CHINESE SHIPS IN AYUNGIN

On May 8, 2013, three Chinese naval ships were spotted by Philippine maritime surveillance vessels surrounding the Ayungin Reef (Second Thomas Shoal), which is located just 105 nautical miles from Palawan, well within the 200-mile exclusive economic zone of the Philippines. The Ayungin Reef is guarded by a Philippine marine detachment on board the BRP Sierra Madre ship that is permanently moored in the Ayungin Reef to protect it. “There were five to eight Chinese fishing vessels that entered our reef conducting surveys inside our Ayungin Reef. Our latest report is that the Chinese were unloading big ropes and planting metal structures on our reef,” a Philippine Navy officer disclosed.

“We will not allow China to establish a blockade to prevent the Philippine Navy from replenishing the Philippine marine base at Ayungin with personnel and materials,” declared Ted Laguatan, spokesman of the USP4GG. “We support Philippine Defense Secretary Voltaire Gazmin’s vow to defend Ayungin to the last soldier standing.”

The Ayungin Reef is considered the gateway to the Recto Bank, which the US Energy Information Agency (EIA) estimates to contain 2.5 billion barrels of oil and 25.5 trillion cubic feet of natural gas. In his July 25, 2011 State of the Nation Address (SONA), Pres. Benigno S. Aquino III declared: “What is ours is ours; setting foot on Recto Bank is no different from setting foot on Recto Avenue.”

SENATE RESOLUTION 167

A resolution, S. Res. 167, introduced by Sen. Robert Menendez [D-NJ] and co-sponsored by Senators Benjamin L. Cardin [D-MD], Bob Corker [R-TN] and Marco Rubio [R-FL], says the U.S. Senate reaffirms “the strong support of the United States for the peaceful resolution of territorial, sovereignty, and jurisdictional disputes in the Asia-Pacific maritime domains.

“Whereas the maritime domain of the Asia-Pacific region includes critical sea lines of communication and commerce between the Pacific and Indian oceans;

“Whereas the United States has a national interest in freedom of navigation and over flight in the Asia-Pacific maritime domains, as provided for by universally recognized principles of international law;

“Whereas the United States has a national interest in the maintenance of peace and stability, open access by all to maritime domains, respect for universally recognized principles of international law, prosperity and economic growth, and unimpeded lawful commerce;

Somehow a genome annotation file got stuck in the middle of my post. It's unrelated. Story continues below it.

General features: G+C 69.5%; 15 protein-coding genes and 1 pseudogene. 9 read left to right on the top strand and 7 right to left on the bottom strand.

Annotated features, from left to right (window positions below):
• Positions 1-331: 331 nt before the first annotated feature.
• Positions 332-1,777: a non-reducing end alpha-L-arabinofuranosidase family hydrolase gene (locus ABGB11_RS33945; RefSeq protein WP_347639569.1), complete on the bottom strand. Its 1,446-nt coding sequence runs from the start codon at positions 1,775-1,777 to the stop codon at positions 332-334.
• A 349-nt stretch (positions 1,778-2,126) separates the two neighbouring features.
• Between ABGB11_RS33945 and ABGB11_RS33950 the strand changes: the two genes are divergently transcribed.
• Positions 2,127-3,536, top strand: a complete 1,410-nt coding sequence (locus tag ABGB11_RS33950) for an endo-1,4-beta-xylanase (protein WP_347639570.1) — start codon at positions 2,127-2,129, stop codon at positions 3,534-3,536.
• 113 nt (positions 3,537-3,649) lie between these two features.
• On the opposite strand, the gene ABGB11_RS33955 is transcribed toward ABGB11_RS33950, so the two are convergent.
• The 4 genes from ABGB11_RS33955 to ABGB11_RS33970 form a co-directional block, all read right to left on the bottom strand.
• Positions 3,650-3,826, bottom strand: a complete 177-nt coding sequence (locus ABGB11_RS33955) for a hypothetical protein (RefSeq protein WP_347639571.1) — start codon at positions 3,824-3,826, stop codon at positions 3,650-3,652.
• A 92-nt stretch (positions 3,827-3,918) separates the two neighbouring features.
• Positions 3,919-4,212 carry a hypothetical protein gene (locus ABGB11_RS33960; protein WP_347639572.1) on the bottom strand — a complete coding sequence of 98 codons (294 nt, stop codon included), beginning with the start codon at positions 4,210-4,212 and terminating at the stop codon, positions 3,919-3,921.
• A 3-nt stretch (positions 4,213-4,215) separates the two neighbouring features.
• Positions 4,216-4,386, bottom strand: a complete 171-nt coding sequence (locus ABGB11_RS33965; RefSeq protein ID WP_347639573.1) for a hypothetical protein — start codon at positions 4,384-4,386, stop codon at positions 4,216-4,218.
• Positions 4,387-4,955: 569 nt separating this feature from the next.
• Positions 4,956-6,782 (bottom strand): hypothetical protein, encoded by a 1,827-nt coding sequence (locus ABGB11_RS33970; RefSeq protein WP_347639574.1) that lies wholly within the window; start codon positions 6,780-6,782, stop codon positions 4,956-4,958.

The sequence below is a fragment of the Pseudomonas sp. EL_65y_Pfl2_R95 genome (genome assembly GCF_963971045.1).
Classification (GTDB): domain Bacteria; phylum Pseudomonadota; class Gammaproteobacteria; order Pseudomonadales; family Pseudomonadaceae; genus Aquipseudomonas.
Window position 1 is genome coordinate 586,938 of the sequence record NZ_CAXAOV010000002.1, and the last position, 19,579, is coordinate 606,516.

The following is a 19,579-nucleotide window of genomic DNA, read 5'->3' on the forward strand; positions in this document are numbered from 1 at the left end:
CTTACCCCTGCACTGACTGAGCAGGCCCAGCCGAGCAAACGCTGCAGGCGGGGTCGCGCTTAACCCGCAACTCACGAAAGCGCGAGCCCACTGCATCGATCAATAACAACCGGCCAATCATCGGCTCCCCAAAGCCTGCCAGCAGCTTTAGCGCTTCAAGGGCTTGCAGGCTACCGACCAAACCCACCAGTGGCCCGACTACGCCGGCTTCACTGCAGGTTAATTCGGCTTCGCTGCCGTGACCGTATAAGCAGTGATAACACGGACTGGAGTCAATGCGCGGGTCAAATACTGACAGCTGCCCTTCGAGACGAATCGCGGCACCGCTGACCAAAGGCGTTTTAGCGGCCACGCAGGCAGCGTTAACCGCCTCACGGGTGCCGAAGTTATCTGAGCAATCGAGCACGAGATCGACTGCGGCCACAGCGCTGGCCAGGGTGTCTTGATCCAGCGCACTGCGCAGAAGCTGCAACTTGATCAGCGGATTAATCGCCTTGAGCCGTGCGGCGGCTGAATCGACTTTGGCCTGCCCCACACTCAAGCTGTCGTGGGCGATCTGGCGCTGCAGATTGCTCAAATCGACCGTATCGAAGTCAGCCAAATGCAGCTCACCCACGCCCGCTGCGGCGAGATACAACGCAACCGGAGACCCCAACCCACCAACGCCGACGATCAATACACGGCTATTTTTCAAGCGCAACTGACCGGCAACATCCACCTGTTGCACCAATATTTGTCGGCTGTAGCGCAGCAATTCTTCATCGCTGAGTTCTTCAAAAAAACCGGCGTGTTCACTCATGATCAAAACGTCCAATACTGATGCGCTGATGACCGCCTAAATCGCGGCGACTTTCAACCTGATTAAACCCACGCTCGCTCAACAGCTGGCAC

“Whereas the United States has a clear interest in encouraging and supporting the nations of the region to work collaboratively and diplomatically to resolve disputes without coercion, without intimidation, without threats, and without the use of force;

“Whereas the South China Sea contains great natural resources, and their stewardship and responsible use offers immense potential benefit for generations to come;

“Whereas, in recent years, there have been numerous dangerous and destabilizing incidents in this region, including Chinese vessels cutting the seismic survey cables of a Vietnamese oil exploration ship in May 2011; Chinese vessels barricading the entrance to the Scarborough Reef lagoon in April 2012; China issuing an official map that newly defines the contested `nine-dash line' as China's national border; and, since May 8, 2013, Chinese naval and marine surveillance ships maintaining a regular presence in waters around the Second Thomas Shoal, located approximately 105 nautical miles northwest of the Philippine island of Palawan;

“Whereas the Association of Southeast Asian Nations (ASEAN) has promoted multilateral talks on disputed areas without settling the issue of sovereignty, and in 2002 joined with China in signing a Declaration on the Conduct of Parties in the South China Sea that committed all parties to those territorial disputes to `reaffirm their respect for and commitment to the freedom of navigation in and over flight above the South China Sea as provided for by the universally recognized principles of international law' and to `resolve their territorial and jurisdictional disputes by peaceful means, without resorting to the threat or use of force.' ( This email address is being protected from spambots. You need JavaScript enabled to view it. )